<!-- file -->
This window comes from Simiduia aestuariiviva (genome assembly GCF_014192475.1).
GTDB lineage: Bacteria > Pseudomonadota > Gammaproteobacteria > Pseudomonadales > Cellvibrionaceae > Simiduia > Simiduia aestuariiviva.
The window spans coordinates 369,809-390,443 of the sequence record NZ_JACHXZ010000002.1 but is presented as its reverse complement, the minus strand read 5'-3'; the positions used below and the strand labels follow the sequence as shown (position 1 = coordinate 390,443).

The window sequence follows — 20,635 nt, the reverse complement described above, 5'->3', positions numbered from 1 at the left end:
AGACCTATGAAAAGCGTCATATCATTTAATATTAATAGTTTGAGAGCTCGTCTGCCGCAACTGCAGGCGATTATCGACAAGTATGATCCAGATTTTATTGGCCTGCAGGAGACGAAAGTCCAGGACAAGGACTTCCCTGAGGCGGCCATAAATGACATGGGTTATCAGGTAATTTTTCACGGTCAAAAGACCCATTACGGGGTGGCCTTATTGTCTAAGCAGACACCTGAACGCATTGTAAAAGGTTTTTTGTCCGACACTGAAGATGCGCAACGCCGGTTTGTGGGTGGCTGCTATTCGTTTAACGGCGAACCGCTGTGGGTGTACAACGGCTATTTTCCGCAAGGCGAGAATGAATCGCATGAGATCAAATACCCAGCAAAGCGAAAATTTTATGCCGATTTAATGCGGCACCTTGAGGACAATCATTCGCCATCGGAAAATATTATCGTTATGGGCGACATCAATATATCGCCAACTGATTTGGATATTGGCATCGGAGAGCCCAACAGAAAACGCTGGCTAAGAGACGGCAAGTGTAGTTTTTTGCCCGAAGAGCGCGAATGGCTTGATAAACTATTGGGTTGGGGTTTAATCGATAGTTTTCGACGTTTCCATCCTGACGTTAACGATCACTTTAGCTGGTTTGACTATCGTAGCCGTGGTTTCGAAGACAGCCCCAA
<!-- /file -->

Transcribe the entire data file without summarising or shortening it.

This window comes from Simiduia aestuariiviva (genome assembly GCF_014192475.1).
GTDB lineage: Bacteria > Pseudomonadota > Gammaproteobacteria > Pseudomonadales > Cellvibrionaceae > Simiduia > Simiduia aestuariiviva.
The window spans coordinates 369,809-390,443 of the sequence record NZ_JACHXZ010000002.1 but is presented as its reverse complement, the minus strand read 5'-3'; the positions used below and the strand labels follow the sequence as shown (position 1 = coordinate 390,443).

The window sequence follows — 20,635 nt, the reverse complement described above, 5'->3', positions numbered from 1 at the left end:
AGACCTATGAAAAGCGTCATATCATTTAATATTAATAGTTTGAGAGCTCGTCTGCCGCAACTGCAGGCGATTATCGACAAGTATGATCCAGATTTTATTGGCCTGCAGGAGACGAAAGTCCAGGACAAGGACTTCCCTGAGGCGGCCATAAATGACATGGGTTATCAGGTAATTTTTCACGGTCAAAAGACCCATTACGGGGTGGCCTTATTGTCTAAGCAGACACCTGAACGCATTGTAAAAGGTTTTTTGTCCGACACTGAAGATGCGCAACGCCGGTTTGTGGGTGGCTGCTATTCGTTTAACGGCGAACCGCTGTGGGTGTACAACGGCTATTTTCCGCAAGGCGAGAATGAATCGCATGAGATCAAATACCCAGCAAAGCGAAAATTTTATGCCGATTTAATGCGGCACCTTGAGGACAATCATTCGCCATCGGAAAATATTATCGTTATGGGCGACATCAATATATCGCCAACTGATTTGGATATTGGCATCGGAGAGCCCAACAGAAAACGCTGGCTAAGAGACGGCAAGTGTAGTTTTTTGCCCGAAGAGCGCGAATGGCTTGATAAACTATTGGGTTGGGGTTTAATCGATAGTTTTCGACGTTTCCATCCTGACGTTAACGATCACTTTAGCTGGTTTGACTATCGTAGCCGTGGTTTCGAAGACAGCCCCAA